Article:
A luau is a traditional Hawaiian and Polynesian celebration, feast, or party featuring entertainment and outdoor activities.
The event involves traditional Hawaiian cuisine - including pig, salmon, taro corms, and coconut milk-based dessert - arts and crafts demonstrations, traditional games, and live music.
As a celebration of life, a luau is a unique party that gathers family and friends around several recreations and pastimes.
Luaus have always been a social, cultural, spiritual, and entertainment manifestation in which all guests wear a classic Hawaiian lei.
They have somehow transcended the borders of this Pacific Ocean archipelago and have become an international symbol of friendship, fun, goodwill, and sharing.
You can find a luau near you, especially during summer, almost anywhere in the world.
The Original Hawaiian Party
The word "luau" is a modern adaption of the concept of aha'aina (or pa'ina), meaning "gathering meal."
In ancient Hawaii, royalty used to celebrate the local culture and special occasions by organizing feasts of mea'ai (food), hula (dance), and mele (songs).
In these early 19th-century Hawaiian aha'aina, men and women ate separately, and only Hawaiian chiefs could enjoy particular foods.
So, before the arrival of Protestant missionaries, the word "luau" had a different meaning - it meant "chicken baked in coconut milk with taro," the main dish of these Hawaiian royalty feasts.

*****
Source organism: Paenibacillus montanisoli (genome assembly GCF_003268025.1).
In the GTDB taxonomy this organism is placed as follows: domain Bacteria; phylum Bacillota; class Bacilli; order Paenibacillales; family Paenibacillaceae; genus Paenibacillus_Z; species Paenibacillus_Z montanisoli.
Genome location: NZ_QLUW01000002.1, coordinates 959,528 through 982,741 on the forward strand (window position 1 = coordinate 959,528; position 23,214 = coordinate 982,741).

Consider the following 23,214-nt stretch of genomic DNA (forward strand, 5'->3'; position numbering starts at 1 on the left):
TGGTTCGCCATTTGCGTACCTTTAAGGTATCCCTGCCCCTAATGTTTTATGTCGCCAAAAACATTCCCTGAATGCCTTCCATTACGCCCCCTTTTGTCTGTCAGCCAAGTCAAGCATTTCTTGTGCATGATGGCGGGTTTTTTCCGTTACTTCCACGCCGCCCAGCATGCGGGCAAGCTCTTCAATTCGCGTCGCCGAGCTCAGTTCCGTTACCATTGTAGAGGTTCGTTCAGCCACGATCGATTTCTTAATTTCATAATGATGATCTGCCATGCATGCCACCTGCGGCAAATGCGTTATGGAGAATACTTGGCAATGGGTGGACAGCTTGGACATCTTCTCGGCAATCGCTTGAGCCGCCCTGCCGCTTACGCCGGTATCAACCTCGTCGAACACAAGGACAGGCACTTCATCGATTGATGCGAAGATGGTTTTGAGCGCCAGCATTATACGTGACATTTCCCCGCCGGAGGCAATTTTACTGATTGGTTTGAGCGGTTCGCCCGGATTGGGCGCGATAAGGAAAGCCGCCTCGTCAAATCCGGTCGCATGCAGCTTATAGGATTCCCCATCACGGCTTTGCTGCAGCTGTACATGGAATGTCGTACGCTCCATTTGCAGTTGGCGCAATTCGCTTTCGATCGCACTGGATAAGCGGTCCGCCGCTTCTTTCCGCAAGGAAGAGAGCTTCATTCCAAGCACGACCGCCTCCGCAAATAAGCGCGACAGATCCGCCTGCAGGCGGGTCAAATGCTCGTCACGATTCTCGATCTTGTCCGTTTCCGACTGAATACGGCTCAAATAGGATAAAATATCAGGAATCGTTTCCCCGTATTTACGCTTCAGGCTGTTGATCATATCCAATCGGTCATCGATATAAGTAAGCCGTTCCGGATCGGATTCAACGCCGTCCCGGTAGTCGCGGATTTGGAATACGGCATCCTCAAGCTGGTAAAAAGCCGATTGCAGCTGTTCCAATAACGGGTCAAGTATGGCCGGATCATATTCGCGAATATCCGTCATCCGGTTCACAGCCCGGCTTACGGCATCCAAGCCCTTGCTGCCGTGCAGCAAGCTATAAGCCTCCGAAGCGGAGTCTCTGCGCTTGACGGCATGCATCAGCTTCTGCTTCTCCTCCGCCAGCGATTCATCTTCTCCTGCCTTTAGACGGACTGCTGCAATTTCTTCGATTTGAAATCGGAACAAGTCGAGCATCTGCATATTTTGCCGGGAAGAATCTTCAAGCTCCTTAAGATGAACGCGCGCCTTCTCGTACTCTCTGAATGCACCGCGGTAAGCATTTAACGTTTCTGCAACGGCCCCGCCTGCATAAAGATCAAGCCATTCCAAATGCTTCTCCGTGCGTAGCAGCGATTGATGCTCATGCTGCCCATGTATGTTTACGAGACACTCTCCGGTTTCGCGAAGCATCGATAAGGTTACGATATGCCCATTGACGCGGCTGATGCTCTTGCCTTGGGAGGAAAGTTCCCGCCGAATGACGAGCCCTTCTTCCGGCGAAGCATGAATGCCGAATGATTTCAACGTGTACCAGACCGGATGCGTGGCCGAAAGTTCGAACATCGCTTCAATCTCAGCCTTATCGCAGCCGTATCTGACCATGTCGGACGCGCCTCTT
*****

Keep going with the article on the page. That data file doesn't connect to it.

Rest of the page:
However, in 1819, King Kamehameha II put an end to all religious laws and invited women to eat along with the men - the luau parties were born.
Throughout the next 100 years, the term evolved, possibly due to different uses of the word by haole (foreigners).
In 1847, King Kamehameha III hosted one of the largest-ever Hawaiian luaus.
The celebration had 4,000 taro plants, 3,125 saltwater fish, 2,245 coconuts, 1,820 freshwater fish, 482 large gourds filled with poi, and 271 pigs.
Where and Why
You can throw a luau-themed party anywhere, as long as it takes place in an open outdoor space.
It can be held at the beach, at home, in a forest, or in a garden, as a public or private commemoration.
If you received an invitation for a luau, make sure to wear comfortable clothes and footwear like Hawaiian shirts, blouses, shorts, summer pants, and sandals.
There are many reasons why people throw luau parties.
A wedding, the birth of someone's child, a marriage anniversary, or medical recovery are good personal motives.
But a successful business venture, a significant collective achievement, or a good harvest will also be at the center of these laid-back parties.
Have you won a surf contest on the North Shore of Oahu? Why not invite friends and competitors for a luau night with free beers and a spicy Hawaiian barbecue?
Traditionally, the celebration starts with an imu ceremony.
It's the moment when organizers remove the layers of leaves and cloth from the pit oven to expose the cooked pork.
The most popular luau dishes are poi, Kalua pig, chicken long rice, laulau, lomi lomi salmon, haupia, and poke.
Today, the Hawaiian luau is also a visitor attraction. Hotels, cultural centers, beaches, and public areas host regular theme parties across Hawaii.
The Polynesian Cultural Center, Old Lahaina Luau, and the Royal Hawaiian Hotel organize traditional Hawaiian parties with prices ranging from $80 to $120 per adult.